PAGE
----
Role Conflict and Role Strain

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Role Conflict and Role Strain

Most people occupy a number of statuses. each of which has numerous role expectations attached. For example. Charles is a student who attends morning classes at the university. and he is an employee at a fast-food restaurant, where he works from 3;00 to 10;00 P.M. He is also Stephanie's boyfrtend, and she would like 10 see him more often. On December 7. Charles has a final exam at 7:00 i'.M., when he is supposed to be working. Meanwhile. Stephanie is pressuring him to take her to a movie. To top it off. his mother calls. asking him to fly home because hi. father is going to have emergency surgery. How can Charles be in all these places at once? Such experiences of role conflict can be overwhelming.

Role conflict occurs when incompatible role demands are placed on a person by two or more statuses held at the same lime. When role conflict occurs, we may fed pulled in different directions. To deal with this problem. we may prioritize our roles and first complete the one we consider to be most important, Or we may compartmentalize our lives and Nlnsulate"our various roles (Merton, 1968). That is, we may perform the activities linked to one role for part of the day and then engage in the activities associated with another role in some other time period or elsewhere. For example, under routine circumstances, Charles would fulfill his student role for part of the day and his employee role for another part of the day. In his current situation, however, he is unable to compartmentalize his roles. .

Role conflict may occur as a result of changing statuses and roles in society. Research has found that women who engage in behavior that is gender-typed as "masculine" tend to have higher rates of role con- Ilict than those who engage in traditional 'feminine" behavior (Basow; 1992). According to the sociologist Tracey Watson (1987), role conflict can sometimes be attributed not to the roles themselves but to the pressures people feel when they do not fit into culturally prescribed roles. In her study of women athletes in college sports programs. Watson found role conflict in the traditionally incongruent identities of being a woman and being an athlete. Even though the women athletes in her study wore makeup and presented a conventional image when they were not on the bas- ketball court. their peers in school still saw them as "female jocks;' thus leading to role conflict. Whereas role conflict occurs between two or more statuses (such as being homeless and being a temporary employee of a social services agency). role strain takes place within one status. Role strain occurs when incompatible demands are built into a single status that a person occupies (Goode. 1960). For example. many women experience role strain in the labor force because they hold jobs that are WIesssatisfying and more stressful than men's 'jobs since they involve less money. less prestige.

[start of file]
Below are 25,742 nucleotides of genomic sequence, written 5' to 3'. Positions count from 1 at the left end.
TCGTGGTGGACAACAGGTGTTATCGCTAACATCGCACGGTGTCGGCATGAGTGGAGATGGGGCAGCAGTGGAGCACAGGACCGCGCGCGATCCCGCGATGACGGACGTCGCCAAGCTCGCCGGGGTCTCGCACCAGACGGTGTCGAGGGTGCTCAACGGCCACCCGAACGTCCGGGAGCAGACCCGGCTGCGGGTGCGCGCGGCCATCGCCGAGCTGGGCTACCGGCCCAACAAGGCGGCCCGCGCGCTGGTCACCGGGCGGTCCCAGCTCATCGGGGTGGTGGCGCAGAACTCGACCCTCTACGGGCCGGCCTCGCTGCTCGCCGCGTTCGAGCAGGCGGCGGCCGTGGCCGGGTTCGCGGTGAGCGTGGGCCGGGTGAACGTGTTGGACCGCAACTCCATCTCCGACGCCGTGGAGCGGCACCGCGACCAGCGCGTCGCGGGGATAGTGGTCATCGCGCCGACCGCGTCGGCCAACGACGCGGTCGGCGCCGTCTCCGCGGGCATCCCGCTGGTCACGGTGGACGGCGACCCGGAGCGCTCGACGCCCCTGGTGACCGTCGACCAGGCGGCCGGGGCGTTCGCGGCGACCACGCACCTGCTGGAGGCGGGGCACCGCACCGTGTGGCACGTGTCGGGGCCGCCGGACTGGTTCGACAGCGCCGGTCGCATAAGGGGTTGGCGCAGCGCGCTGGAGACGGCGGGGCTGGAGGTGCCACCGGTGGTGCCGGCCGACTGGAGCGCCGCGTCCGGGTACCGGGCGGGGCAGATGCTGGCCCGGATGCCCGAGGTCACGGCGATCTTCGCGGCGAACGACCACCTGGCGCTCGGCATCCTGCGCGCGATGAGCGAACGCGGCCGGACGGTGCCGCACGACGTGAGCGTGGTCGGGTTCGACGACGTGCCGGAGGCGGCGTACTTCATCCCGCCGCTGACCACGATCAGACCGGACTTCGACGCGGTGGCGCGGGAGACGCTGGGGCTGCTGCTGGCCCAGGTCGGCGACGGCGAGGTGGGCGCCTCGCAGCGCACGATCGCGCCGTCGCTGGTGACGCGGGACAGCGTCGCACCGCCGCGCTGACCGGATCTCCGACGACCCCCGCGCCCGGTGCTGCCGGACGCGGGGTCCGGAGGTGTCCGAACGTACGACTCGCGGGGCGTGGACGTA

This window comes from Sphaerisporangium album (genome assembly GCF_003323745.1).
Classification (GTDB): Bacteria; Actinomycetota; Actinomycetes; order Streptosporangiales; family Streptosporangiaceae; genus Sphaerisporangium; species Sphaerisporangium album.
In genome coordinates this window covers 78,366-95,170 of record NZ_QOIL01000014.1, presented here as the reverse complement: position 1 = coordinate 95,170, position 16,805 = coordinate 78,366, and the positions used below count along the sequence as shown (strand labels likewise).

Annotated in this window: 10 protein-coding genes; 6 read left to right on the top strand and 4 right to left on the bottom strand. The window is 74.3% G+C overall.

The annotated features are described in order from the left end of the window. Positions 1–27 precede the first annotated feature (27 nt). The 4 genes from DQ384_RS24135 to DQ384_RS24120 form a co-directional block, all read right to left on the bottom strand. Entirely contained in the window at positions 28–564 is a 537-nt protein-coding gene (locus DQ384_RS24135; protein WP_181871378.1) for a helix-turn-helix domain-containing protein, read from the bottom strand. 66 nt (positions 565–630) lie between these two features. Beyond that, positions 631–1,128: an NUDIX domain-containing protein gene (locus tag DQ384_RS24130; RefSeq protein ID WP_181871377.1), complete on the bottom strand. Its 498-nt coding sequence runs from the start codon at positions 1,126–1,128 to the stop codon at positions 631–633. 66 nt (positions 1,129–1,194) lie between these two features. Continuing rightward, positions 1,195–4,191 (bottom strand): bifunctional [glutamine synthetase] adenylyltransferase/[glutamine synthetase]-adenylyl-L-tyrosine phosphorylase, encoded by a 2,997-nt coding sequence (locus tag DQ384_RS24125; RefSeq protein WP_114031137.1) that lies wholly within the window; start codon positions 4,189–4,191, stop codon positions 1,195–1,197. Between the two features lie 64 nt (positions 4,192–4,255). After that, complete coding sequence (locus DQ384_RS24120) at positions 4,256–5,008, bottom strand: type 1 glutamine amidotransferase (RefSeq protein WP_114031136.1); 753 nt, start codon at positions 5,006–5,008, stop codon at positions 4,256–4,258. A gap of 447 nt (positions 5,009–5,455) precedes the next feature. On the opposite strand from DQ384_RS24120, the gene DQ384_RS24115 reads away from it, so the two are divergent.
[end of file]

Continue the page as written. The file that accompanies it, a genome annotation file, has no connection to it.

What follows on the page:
fewer job openings, more career roadblocks. and so forth- (Basow, 1992: 192). Similarly. married women may experience more role strain than married men because of work overload, marital inequality with their spouse. exclusive parenting responsibilities, unclear expectations and lack of emotional support. Recent social changes may have increased role strain in men. In the family. men's traditional position of dominance has eroded as more women have entered the paid labor force and demanded more assistance in child-rearing and homemaking responsibilities. Role strain may occur .among African American men who have internalized North American cultural norms